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Hitler and Stalin

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Member Reviews

Thank you to NetGalley and the publisher for an ARC.

This may be the best history book I've read in years.

Hitler and Stalin is a riveting portrayal of the two figures. Of course, almost any book about the European fronts of WWII will address the two men in some fashion, but this book contrasts them deliberately, and it is utterly fascinating. We see how much the two regimes have in common— as one unfortunate soul who spent time in both Soviet and German prisons but it, fascism and communism are the same. Or as the author puts it in the book, "the Soviet and Nazi governments may have been fair apart in their ideological and political goals, but in the practical mechanics of oppression, they were closely linked." Also we see thoughtful analyses of how the men differed. For example, Stalin's rigid control of this underlings in his early rule and the beginning of WWII is contrasted to Hitler's more free hand, the latter of which resulted in much more success. However, as the war progresses, they switch strategies. 

It's an engrossing read that's well written, well researched, and peppered with impactful eyewitness accounts and other original sources. An unexpected bonus of this history is the time spent analyzing the complex relationship between Stalin, Roosevelt, and Churchill.
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The twentieth century was the deadliest in world history, and two figures who are emblematic of this fact are Hitler and Stalin. They are still invoked as examples of evil incarnate. Laurence Rees masterfully brings to life the personalities of each of these tyrants, their relationship with each other and how their visions inflicted themselves upon the world.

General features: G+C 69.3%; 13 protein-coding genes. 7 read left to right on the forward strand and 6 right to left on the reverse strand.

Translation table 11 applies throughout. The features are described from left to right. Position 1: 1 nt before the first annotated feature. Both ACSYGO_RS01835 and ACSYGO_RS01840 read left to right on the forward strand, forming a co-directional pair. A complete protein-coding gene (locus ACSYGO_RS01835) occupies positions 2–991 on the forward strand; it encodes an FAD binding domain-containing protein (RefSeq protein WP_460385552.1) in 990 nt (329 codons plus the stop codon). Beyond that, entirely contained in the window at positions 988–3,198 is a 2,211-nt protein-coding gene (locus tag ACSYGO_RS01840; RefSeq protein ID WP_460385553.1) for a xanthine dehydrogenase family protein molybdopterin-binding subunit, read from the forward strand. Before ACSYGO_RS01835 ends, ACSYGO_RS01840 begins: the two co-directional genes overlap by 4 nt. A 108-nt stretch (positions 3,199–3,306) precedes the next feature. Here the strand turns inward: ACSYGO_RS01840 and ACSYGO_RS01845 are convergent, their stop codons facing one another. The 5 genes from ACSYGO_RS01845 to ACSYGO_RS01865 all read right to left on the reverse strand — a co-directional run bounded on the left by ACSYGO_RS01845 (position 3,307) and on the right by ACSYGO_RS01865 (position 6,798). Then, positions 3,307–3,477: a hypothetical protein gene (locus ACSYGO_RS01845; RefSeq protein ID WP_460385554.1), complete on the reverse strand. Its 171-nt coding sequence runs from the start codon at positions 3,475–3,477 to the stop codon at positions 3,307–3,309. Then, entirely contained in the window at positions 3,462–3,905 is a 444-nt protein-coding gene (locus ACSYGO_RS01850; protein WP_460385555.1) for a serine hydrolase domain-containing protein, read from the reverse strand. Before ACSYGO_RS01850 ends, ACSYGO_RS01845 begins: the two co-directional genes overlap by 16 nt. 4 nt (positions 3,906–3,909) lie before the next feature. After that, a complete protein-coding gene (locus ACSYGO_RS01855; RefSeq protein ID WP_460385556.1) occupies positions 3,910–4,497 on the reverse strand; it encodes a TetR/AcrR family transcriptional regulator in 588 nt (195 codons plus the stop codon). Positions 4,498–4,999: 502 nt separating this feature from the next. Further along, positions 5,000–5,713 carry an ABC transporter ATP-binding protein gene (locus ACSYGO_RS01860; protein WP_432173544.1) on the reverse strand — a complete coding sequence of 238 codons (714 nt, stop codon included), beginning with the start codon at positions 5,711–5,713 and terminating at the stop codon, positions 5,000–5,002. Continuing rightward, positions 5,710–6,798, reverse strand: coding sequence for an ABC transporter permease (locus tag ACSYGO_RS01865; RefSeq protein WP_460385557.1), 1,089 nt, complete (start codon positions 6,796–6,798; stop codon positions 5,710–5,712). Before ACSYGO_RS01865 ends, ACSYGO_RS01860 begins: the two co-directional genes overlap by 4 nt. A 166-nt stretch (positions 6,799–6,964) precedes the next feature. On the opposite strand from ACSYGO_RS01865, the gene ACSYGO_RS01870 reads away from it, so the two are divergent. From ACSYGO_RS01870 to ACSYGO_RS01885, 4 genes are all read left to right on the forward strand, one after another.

Rees’ setting the two men beside one another allows a greater insight into how these men and the totalitarian systems they championed shared a multitude of similarities – while also highlighting their differences. Of particular note is how even in generally common traits or desires, personality or structural differences produced variances even in the similarities. This allows for a deeper examination into two complex systems which became in many ways made in the image of their tyrants. 

Where this work really shines, and which I had not expected, is the witness accounts masterfully woven into the events described to show how people endeavored to survive the hellscape created not just by Hitler or Stalin, but by the fascist and communist ideologies. Sitting next to the accounts of innocents recounting their horrors are perpetrators justifying their faith; next to the recollections of statesmen are everyday people describing cannibalism and rape. This creates a two tier drama encompassing the higher and lower levels of society, both of which come to life.
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So very different in beliefs and personalities yet comparable in their lofty goals and ambitions.  Hitler and Stalin ("steel" in Russian") rose to power...tyrany...and are responsible for millions of deaths.  Each.  They lived and ruled at the same time though never met and were only eleven years apart in age.  Both grew up poor and were beaten by their fathers.  

Hitler was charismatic, unlike Stalin who was a man of few words.  Hitler despised governing bodies and institutions while Stalin was a staunch supporter of the Communist Party.  Both loathed the idea of monarchy, though they technically acted like ruling monarchy and took it further to brutal dictatorship.  Neither believed in God.  Hitler believed the laws of Nature, Stalin in Marxism.  Bolshevism terrified Hitler as Nazism did Stalin.  But both had the same vision...a new and perfected world, yet Stalin wanted a stateless society and Hitler a vast empire.  As such, in their warped minds no one had the right to be individual.  There was nothing they wouldn't do, no torture was an obstacle, mass murder was par for the course.  United in their hatred for inferior people, they were relentless and ruthless who used and abused fear.

Some say Stalin was "nice".  Hitler loved animals.  It is impossible for us to fathom the horrendous and unbearable horrors they meted out without compunction or reservation as they...and I hesitate to say this...had a human side.  Adherents stuck with them and to this day Stalin is revered by many Russians.